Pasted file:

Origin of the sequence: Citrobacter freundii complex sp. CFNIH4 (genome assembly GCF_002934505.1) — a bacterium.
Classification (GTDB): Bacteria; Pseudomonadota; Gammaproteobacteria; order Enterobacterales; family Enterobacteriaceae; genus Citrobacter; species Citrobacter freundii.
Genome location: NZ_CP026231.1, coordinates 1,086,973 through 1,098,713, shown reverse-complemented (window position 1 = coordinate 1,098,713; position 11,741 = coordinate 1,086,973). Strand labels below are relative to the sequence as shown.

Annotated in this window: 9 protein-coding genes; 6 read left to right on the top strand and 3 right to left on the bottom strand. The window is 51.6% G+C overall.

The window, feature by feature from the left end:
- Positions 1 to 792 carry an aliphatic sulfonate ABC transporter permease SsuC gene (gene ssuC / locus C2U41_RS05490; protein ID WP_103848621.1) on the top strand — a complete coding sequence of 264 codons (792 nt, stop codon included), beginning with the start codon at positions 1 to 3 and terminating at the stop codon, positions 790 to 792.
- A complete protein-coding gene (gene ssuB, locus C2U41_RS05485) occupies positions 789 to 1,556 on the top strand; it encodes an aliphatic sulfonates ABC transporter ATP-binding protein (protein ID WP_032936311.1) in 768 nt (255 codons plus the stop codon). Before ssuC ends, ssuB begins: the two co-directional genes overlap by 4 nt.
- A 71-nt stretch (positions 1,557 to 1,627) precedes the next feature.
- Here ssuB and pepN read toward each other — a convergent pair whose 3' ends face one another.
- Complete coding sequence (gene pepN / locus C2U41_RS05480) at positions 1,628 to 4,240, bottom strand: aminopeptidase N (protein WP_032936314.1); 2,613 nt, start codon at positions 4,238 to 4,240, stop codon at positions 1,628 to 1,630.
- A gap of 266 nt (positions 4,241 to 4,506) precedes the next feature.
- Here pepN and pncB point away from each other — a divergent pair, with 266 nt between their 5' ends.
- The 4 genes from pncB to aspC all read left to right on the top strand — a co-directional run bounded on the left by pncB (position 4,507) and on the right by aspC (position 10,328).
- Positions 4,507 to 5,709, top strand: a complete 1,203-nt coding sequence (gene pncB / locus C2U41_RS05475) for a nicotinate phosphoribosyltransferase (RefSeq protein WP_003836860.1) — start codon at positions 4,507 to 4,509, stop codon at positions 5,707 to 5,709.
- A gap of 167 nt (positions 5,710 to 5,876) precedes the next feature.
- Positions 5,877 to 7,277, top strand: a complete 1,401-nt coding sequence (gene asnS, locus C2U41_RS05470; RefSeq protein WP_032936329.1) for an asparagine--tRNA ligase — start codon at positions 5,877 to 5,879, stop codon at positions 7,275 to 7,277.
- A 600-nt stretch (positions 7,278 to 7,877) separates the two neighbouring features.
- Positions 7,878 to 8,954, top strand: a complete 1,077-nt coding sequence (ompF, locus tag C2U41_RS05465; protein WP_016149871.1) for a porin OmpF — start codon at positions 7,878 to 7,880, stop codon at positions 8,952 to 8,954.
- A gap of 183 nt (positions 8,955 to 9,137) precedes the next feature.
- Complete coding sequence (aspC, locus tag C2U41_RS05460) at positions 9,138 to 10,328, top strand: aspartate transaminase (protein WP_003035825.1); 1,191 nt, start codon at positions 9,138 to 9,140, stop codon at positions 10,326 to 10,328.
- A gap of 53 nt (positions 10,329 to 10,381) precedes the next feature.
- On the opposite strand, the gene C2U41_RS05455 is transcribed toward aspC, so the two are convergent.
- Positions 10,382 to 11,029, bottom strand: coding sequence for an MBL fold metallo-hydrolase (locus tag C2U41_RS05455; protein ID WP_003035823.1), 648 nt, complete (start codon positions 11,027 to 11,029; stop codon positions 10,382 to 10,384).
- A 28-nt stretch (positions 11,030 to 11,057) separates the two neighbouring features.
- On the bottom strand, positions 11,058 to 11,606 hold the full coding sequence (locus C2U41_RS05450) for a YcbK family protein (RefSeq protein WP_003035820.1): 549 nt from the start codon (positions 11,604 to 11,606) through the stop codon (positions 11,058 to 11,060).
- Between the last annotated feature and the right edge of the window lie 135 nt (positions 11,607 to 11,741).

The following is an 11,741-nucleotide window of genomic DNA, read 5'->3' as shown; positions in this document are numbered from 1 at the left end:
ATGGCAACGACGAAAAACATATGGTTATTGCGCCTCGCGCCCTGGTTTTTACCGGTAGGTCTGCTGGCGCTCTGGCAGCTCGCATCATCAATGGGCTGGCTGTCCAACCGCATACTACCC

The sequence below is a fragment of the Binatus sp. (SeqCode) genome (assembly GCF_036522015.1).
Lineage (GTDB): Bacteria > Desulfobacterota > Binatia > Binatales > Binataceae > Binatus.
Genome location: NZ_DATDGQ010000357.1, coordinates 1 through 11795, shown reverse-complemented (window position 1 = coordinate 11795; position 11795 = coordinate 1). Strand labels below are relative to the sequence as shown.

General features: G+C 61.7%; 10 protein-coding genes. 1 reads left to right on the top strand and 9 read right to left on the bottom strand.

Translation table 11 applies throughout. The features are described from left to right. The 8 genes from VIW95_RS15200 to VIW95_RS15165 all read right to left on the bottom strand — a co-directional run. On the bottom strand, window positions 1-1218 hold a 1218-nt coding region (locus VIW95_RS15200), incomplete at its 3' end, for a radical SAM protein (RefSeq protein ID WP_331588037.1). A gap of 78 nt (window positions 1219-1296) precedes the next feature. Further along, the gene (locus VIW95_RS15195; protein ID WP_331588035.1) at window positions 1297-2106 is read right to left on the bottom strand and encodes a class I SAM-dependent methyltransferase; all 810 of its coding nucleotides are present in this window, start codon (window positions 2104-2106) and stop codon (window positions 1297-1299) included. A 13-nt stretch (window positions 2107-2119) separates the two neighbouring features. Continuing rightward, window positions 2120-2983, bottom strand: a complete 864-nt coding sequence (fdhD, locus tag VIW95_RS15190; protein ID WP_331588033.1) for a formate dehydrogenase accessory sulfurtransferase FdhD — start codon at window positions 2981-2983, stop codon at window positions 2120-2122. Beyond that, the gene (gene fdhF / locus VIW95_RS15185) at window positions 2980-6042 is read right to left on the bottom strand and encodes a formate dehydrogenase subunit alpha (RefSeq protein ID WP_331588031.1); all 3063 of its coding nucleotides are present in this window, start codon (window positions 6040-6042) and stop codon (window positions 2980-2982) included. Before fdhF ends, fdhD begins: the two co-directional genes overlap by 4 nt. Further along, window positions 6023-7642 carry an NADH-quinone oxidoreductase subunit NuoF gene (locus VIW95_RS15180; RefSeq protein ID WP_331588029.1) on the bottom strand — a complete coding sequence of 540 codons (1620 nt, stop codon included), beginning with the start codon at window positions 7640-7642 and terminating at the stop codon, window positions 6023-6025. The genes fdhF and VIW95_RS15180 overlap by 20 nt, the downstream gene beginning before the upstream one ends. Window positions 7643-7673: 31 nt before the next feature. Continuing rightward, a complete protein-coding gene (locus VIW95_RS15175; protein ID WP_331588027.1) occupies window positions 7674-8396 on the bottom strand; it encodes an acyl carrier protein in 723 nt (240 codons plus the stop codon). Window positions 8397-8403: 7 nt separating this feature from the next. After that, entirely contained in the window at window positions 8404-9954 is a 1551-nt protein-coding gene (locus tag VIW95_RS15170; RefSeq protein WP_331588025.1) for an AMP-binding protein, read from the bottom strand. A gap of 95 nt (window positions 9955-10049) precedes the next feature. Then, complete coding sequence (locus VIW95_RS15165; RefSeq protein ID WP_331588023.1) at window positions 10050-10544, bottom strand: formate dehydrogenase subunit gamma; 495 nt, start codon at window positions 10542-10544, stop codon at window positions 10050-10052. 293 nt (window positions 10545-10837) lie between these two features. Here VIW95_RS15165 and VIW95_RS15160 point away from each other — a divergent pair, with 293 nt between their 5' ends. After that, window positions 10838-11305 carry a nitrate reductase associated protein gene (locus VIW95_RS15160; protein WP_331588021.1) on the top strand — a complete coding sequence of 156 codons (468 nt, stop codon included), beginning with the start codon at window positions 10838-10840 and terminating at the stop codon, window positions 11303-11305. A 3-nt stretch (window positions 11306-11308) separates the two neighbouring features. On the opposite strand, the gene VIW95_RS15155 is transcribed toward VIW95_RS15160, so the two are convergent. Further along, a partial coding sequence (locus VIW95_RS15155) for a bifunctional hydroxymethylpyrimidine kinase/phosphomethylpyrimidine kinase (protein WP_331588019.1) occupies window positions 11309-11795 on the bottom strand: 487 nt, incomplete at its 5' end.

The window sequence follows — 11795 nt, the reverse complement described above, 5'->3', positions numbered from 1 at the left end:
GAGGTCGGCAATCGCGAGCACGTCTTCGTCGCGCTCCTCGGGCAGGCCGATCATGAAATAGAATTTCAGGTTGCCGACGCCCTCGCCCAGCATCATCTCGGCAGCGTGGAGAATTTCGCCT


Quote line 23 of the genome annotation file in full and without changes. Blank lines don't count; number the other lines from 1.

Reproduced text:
- Positions 10,382 to 11,029, bottom strand: coding sequence for an MBL fold metallo-hydrolase (locus tag C2U41_RS05455; protein ID WP_003035823.1), 648 nt, complete (start codon positions 11,027 to 11,029; stop codon positions 10,382 to 10,384).